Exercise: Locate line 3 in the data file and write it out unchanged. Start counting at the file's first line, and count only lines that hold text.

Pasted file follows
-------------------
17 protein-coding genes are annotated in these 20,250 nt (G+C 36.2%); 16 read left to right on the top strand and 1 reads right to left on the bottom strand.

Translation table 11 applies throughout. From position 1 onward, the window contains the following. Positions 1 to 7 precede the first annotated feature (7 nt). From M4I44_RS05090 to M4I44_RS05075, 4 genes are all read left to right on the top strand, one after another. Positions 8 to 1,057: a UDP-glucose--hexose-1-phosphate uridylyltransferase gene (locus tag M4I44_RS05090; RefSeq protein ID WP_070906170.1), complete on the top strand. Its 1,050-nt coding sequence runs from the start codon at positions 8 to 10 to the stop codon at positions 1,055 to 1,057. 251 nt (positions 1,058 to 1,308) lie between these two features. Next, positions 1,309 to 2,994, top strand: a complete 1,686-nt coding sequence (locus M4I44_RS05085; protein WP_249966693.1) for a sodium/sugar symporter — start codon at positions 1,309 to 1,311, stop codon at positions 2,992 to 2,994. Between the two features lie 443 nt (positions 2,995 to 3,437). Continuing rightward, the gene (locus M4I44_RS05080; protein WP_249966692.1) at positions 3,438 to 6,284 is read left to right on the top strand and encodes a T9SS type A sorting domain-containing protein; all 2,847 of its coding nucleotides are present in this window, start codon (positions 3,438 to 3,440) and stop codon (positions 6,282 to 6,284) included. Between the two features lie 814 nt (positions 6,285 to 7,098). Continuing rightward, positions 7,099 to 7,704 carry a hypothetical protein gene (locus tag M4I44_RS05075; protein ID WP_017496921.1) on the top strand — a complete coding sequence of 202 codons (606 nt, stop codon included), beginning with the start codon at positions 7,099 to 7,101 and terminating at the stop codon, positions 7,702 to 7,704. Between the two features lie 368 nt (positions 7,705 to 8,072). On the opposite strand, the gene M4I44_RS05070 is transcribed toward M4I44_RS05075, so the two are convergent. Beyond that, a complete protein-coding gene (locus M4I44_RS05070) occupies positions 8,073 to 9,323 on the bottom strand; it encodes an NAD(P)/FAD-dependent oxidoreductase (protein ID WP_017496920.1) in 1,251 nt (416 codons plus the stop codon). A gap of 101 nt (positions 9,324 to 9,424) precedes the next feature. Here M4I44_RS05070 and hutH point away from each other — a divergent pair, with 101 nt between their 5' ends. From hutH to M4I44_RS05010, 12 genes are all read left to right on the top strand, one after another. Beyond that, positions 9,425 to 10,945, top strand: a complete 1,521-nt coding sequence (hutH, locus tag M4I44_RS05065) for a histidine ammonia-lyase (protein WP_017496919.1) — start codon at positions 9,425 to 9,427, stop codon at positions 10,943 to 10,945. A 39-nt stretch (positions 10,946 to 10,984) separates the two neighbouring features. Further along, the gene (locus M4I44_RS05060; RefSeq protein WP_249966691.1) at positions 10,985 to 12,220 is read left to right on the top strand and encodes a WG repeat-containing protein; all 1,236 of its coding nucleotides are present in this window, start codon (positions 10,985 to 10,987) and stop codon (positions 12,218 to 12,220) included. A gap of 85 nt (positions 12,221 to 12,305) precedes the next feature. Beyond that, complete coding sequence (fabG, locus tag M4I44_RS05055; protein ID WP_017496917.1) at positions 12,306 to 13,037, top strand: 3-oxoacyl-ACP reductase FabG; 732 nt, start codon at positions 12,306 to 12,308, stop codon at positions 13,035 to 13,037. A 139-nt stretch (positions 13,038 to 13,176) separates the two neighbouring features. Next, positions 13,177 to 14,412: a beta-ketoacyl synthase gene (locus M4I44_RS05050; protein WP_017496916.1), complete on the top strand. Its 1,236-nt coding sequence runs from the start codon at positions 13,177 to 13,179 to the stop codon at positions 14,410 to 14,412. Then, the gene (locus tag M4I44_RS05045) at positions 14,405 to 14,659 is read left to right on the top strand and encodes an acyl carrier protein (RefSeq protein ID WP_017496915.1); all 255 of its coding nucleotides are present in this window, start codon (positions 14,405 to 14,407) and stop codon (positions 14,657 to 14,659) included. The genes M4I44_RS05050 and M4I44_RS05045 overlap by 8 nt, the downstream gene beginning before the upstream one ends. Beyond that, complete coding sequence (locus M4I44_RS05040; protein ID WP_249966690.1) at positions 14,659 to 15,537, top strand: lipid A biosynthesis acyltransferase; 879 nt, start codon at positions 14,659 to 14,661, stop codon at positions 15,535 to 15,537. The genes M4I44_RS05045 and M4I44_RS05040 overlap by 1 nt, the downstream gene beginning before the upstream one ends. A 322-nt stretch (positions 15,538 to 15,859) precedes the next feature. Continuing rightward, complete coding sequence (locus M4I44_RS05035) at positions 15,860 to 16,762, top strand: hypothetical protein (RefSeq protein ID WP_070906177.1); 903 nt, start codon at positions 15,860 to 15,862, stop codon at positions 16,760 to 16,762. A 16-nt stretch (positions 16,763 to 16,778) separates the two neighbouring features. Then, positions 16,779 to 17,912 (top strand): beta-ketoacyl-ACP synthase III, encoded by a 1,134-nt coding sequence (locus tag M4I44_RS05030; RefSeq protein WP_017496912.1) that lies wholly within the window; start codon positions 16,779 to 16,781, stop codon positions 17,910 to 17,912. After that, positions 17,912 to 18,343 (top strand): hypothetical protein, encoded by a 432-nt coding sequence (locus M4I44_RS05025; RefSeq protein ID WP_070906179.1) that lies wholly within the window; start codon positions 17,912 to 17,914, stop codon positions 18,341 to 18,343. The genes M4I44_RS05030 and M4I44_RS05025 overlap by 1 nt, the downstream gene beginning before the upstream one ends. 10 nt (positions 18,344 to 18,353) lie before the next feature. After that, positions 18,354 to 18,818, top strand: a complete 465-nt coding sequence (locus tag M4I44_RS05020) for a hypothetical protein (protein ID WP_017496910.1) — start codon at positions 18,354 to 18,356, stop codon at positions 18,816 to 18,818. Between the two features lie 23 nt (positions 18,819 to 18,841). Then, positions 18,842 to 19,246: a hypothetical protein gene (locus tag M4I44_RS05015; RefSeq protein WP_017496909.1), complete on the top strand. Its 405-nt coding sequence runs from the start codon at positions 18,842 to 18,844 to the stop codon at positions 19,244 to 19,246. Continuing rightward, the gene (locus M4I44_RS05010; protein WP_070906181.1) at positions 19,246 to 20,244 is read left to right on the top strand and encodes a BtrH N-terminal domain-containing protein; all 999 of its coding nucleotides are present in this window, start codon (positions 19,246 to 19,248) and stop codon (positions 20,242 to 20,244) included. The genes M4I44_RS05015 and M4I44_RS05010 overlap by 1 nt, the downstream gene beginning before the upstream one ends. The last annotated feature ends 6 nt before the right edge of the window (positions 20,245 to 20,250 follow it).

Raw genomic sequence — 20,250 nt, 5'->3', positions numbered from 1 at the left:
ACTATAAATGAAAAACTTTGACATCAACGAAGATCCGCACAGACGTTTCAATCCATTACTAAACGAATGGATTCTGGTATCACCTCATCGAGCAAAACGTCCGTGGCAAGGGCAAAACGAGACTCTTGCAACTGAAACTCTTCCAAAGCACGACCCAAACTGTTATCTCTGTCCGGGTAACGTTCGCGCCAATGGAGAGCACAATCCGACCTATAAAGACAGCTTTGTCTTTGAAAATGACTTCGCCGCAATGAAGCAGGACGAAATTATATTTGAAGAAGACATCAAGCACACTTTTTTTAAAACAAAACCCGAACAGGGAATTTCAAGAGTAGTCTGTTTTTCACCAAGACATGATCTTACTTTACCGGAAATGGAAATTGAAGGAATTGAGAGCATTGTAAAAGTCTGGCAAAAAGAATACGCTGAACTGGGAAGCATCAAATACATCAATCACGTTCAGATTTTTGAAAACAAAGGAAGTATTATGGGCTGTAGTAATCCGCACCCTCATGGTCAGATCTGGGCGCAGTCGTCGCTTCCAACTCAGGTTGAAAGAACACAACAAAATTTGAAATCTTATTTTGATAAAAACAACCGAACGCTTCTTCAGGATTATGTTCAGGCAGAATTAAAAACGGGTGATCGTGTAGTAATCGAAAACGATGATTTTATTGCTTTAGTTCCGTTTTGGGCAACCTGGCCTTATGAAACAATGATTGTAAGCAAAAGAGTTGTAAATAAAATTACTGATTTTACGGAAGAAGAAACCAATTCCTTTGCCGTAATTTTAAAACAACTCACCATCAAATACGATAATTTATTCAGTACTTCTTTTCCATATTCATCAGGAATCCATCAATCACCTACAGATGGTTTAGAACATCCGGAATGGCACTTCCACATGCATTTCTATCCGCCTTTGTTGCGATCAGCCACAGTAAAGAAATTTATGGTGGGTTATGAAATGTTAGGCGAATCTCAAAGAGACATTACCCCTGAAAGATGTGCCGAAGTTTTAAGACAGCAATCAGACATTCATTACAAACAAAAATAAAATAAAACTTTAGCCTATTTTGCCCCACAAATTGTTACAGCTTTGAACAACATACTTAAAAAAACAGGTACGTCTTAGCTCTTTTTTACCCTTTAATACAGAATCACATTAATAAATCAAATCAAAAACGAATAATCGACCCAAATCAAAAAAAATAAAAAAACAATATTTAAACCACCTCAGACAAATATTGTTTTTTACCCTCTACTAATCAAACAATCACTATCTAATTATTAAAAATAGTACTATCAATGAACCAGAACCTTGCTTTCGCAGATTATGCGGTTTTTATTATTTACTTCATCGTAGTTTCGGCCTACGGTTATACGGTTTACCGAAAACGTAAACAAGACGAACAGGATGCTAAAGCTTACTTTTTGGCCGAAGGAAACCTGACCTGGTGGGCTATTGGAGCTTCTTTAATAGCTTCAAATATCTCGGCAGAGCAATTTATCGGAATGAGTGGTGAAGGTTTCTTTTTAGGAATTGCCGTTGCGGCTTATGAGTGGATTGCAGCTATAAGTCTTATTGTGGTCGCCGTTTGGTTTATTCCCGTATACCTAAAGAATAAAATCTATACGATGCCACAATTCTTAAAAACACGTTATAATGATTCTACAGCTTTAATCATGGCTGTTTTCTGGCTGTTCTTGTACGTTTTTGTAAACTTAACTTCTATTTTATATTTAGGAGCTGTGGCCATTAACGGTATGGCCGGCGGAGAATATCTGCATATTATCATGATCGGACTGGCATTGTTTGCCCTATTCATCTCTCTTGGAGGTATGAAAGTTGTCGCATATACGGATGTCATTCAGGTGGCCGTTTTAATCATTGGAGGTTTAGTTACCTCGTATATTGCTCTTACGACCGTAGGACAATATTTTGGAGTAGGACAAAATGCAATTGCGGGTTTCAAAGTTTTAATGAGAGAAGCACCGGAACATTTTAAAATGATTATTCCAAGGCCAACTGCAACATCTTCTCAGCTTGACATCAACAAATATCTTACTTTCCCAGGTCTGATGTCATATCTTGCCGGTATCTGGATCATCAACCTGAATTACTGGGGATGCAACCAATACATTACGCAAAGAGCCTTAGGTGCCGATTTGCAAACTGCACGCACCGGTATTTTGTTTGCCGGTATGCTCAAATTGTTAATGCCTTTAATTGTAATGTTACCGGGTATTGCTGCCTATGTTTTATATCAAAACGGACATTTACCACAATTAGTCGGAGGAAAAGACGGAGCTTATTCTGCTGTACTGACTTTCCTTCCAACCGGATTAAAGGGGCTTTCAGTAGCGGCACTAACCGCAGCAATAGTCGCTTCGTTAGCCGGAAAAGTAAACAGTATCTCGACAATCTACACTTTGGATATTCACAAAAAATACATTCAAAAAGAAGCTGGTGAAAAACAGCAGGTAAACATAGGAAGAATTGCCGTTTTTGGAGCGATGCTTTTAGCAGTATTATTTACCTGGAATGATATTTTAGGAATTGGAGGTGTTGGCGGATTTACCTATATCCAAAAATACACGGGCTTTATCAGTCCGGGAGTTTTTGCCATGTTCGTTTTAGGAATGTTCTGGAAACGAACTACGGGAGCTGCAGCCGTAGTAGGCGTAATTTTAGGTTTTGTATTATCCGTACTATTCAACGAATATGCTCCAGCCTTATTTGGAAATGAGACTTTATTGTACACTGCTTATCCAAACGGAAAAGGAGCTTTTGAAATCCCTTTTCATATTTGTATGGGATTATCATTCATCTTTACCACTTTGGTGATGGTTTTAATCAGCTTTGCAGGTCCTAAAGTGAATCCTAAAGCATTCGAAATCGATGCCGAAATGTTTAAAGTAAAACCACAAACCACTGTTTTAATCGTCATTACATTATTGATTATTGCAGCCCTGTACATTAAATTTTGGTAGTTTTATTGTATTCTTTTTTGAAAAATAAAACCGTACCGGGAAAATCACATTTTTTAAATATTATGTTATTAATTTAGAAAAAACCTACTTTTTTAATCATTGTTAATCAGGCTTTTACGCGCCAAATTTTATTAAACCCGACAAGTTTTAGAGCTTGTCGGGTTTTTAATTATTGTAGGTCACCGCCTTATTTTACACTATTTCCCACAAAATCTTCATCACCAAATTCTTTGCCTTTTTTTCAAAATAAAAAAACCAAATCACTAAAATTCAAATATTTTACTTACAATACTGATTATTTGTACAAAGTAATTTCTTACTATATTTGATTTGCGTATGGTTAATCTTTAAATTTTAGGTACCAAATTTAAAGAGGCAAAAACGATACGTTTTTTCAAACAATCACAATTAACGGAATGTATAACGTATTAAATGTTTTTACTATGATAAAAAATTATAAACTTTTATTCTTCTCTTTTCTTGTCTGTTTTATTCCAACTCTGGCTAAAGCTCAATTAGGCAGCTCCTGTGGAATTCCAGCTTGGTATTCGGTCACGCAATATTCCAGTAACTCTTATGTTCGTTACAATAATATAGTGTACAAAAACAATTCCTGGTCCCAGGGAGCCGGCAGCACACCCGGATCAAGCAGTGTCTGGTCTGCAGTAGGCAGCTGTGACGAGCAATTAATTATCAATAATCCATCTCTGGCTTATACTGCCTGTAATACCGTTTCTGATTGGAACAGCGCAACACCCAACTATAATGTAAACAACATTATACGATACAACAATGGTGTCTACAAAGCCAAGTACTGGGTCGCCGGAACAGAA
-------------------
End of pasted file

Raw genomic sequence — 20,250 nt, 5'->3', positions numbered from 1 at the left: